The Great Resignation. The Great Reawakening. The Great Reshuffle. The Great Reckoning. The list goes on, but no matter what you want to call it, these are unprecedented times for anyone connected to recruiting. You don’t need to hear it from any news source, you’ve felt the effects firsthand. Recruiters have hundreds of reqs on their plates while facing a limited talent pool, stretched budgets and unrealistic expectations from hiring managers. Talent professionals are working to be advocates for their employees, struggling to keep the talent they have while managers are often more focused on the bottom line.
The burden of this shift in the hiring landscape has landed firmly on the shoulders of recruiters and HR professionals, who are facing almost insurmountable tasks. Filling roles and keeping talent engaged is hard enough without the added strain of a global pandemic, changing work priorities, and a talent shortage.
There’s a lot of frustration amongst recruiters and HR professionals. They’re being asked to attract talent and make sure employees are engaged and happy while still dealing with the same challenges they’ve always dealt with— sky-high expectations of hiring managers, differing company priorities, and the unpredictable nature of people!
While employee satisfaction is higher now than it was in 2018 (pre-pandemic), more and more employees are interested in other opportunities and plan to leave in the next year.
More than that, priorities have shifted. Functional benefits like salary and healthcare remain important to job seekers and employees but they aren’t the number one priority. “Identity benefits” matter most to today’s job seekers and these benefits drive engagement and retention amongst your employees, according to ITA Group, Inc.’s latest research.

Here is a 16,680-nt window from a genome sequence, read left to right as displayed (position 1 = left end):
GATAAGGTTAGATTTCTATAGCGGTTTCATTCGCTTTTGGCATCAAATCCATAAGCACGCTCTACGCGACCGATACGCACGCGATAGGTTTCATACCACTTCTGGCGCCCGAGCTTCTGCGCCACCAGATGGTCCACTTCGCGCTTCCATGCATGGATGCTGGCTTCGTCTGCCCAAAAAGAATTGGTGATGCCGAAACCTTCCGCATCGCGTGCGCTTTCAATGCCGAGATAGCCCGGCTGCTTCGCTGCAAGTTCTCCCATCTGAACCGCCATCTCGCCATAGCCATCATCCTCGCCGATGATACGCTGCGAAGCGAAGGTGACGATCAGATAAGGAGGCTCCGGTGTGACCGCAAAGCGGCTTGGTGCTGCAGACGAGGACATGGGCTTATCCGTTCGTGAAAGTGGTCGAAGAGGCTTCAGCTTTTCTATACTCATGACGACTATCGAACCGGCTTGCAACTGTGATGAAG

What are identity benefits exactly?
These are benefits that result from feeling connected to your organization, being able to bring your full self to the job, and not having to hide aspects of your life or personality at work. Authenticity counts a lot. So does being part of a company with a culture that resonates strongly with employees.
The mission, vision, and values of your organization really do matter to employees. And if that mission doesn’t ring true to them, if they don’t feel like the work they are doing aligns with those values, then they’ll vote with their feet.
So what can you do?
Christina Zurek, Insights and Strategy Leader for ITA Group, Inc., suggests that recruiters and HR professionals will need to think more like marketers when communicating your company’s values to current and potential employees. The mission, vision, and values of your company need to be woven into every aspect of your communications, internal and external.
But identity benefits can be challenging to communicate. Especially since recruiters have different skill sets than marketers and very different objectives within an organization.
At the SHRM Talent conference, we heard over and over from recruiters that they want to communicate more clearly about the purpose, mission and values of their company, but they’re not sure how. They want a better way to communicate with job-seekers what their open positions would actually be like. To share what it would be like to work at their company. They need to be able to cut through the noise.
The average person is met with an onslaught of messages every day, and some of those messages are from other companies offering jobs. How will you stand out?
No matter what industry you’re in, you’re feeling the pain of trying to fill your open roles and keep your employees engaged.
The good news?
HR professionals have skills that marketers don’t. You know your people! And you know what stories job seekers respond to.
All you need is a tool to help tell the stories that matter.
What if there were a simple tool to get these important messages in front of potential job seekers?
There is! It’s called WorkReels.
WorkReels was created to help recruiters get the messages that matter out to both passive and active job seekers where they are researching potential opportunities – on social media.
Do you want to get the attention of passive job seekers for your company and open jobs?
Learn more at workreels.com.
A company’s employer brand is simply the perception people outside of a company have about what it’s like to work there – whether it’s accurate or not!